**These are motorelas. They’re like a cross between Thai tuk-tuks, Mexican cucarachas…and I’m pretty sure a combination of any other motorised transportation you’ll find in another country. Motorcycle in the front, party in the back! It’s more fun in the Philippines.

relas

For now, my maneki-neko cat and I are signing off. (Admit it, it’s fun to say!)

Birthdays & Rewards In Heaven

I’m not meaning to brag or anything, but my dad is pretty rad. He’s a stud.  He tans like no one’s business…without even trying. He’s an all-star athlete who’s in way better shape than me, and I’m apparently “in my prime”. Whatever that means. He’s been robbed at gun-point on numerous occasions, yet always stays level headed. He’s a pro at crossing borders, flying with 7 kids in tow, and mapping out our furloughs to the T. He’s extremely organised and has great people skills. He’s an expert at business and missions and I think he might actually be part robot. He has all 9 immediate members of my family’s social security numbers memorized, {I can hardly remember all their names}. If he’s called you more than once, he probably has your telephone number memorized, (not to sound creepy or anything). He remembers everyone’s names, even if he’s only met you once, and given enough time talking with a stranger in an airport, he can usually find that they have a mutual friend.

I don’t know how he does it.

Today he turns 60 and I’m sad I can’t be there. A downside to cross-cultural ministry is having a family of 15 going on 27 people and knowing that you’re pretty much guaranteed to miss every birthday, holiday, and get-together. It’s worth it, though. One event missed = one crown in Heaven, right? I’m pretty sure that’s somewhere in the Bible;)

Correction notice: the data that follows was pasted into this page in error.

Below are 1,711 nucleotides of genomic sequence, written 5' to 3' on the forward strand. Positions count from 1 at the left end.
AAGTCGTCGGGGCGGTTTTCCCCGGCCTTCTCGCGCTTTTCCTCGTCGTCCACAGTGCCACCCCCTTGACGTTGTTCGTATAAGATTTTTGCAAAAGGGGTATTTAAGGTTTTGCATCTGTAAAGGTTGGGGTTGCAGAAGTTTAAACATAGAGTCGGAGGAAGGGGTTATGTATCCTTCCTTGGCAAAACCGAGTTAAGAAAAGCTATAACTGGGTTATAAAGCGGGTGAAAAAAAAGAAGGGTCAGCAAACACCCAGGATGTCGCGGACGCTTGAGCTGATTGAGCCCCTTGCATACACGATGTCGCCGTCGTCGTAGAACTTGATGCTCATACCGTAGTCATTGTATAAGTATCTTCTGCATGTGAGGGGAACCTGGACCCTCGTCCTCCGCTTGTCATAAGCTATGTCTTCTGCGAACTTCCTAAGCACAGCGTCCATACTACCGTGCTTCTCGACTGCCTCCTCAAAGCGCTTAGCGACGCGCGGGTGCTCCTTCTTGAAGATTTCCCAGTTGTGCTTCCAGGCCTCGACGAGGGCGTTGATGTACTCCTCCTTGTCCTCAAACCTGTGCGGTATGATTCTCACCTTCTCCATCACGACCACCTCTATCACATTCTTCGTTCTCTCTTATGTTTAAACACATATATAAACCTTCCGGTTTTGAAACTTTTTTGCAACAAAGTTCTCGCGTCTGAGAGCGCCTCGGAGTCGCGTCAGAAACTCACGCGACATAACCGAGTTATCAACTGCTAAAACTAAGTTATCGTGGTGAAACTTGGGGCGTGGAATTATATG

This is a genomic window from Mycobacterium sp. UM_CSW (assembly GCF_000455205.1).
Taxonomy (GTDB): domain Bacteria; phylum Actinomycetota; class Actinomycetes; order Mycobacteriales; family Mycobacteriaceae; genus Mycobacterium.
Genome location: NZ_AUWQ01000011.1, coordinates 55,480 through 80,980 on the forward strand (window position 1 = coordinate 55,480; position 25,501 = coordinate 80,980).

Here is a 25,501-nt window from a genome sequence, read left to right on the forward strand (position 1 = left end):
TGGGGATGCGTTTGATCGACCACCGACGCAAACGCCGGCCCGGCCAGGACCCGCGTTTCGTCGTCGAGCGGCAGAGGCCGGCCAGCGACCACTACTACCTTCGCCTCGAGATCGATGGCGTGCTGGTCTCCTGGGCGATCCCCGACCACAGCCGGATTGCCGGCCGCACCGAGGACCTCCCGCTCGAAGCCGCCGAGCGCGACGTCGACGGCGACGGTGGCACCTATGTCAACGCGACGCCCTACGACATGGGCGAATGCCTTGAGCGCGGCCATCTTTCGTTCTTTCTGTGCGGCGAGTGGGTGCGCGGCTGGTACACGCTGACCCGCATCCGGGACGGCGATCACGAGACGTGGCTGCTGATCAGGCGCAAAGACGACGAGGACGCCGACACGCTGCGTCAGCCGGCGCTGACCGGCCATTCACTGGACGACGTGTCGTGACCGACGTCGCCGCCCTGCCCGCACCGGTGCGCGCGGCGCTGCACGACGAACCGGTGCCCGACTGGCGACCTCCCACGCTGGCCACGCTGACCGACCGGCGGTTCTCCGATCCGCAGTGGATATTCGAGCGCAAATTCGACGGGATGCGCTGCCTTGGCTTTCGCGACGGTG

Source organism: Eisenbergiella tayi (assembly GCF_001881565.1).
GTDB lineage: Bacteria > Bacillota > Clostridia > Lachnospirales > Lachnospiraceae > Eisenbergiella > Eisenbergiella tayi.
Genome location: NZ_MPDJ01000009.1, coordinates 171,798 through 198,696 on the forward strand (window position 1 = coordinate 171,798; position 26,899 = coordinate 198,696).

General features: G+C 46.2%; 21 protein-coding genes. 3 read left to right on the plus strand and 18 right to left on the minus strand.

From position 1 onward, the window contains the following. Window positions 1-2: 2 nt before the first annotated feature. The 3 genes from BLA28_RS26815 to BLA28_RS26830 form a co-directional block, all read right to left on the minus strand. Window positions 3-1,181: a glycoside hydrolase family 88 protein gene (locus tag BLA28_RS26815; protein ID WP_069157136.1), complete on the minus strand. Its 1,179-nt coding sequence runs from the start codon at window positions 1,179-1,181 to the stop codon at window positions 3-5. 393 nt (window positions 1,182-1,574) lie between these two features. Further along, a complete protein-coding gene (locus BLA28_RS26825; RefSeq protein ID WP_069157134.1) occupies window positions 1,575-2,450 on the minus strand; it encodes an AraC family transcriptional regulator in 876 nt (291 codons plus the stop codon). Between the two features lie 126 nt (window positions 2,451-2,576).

As you can see, I am the first girl, and obviously the cutest of my siblings. Then another 3 meddlesome Mexicans were born and I went from being the favourite, to being the middle-kiddle and forgotten—sometimes. I get away with blaming quite a bit of my weirdness on this, so no complaints.

Family photo 1992

We were such a cute little Guatemalan family!

I love that my dad didn’t necessarily always treat me different just because I’m a girl. It probably helped that I had 3 older brothers, so I just got to tag along on all the cool things they got to do. I was still able to go on village trips, help mix cement for building projects with teams, and hang out with the ‘big kids’. One time, my dad, my brother Mike (on the far right), and I drove our van up to the Texas border to sell it, we then turned around and spent 48+ hours traveling by bus to come home again. I was maybe 7 at the time? I have NO idea how my dad kept a 7 and 9 year old entertained on a bus for 2 straight days, but kudos to him…and my mom of course. We were obviously pros at traveling.

My first “real” village trip was with my dad and oldest brother, Chris. It was the kind where you stay with a family and spend the night, or several nights. I was 4 at the time.

I was born for missions. Just look at my outfit!

Another time when I was little, I was sick on furlough with a raging fever and I fell asleep on the couch while my dad watched a baseball game. He woke me up to ask me how I was feeling and I told him I was still feeling pretty sick. Then he asked if I was too sick to go out and get some ice cream with him. Well, I guess I’m not really that sick…so we drove to Honey Hut and got a cone.

Ice cream fixes all wounds.

Although I may forget your name and have trouble remembering my own SSN, I do take after my dad in some ways: I favor my dad in his studly looks (minus the natural tan & brawny muscles, obviously). We have a shared love for the ocean, running, humidity, coffee, and cinnamon ice cream. I have also inherited his same humour. Sorry, world…

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I love you, Dad! Happy birthday!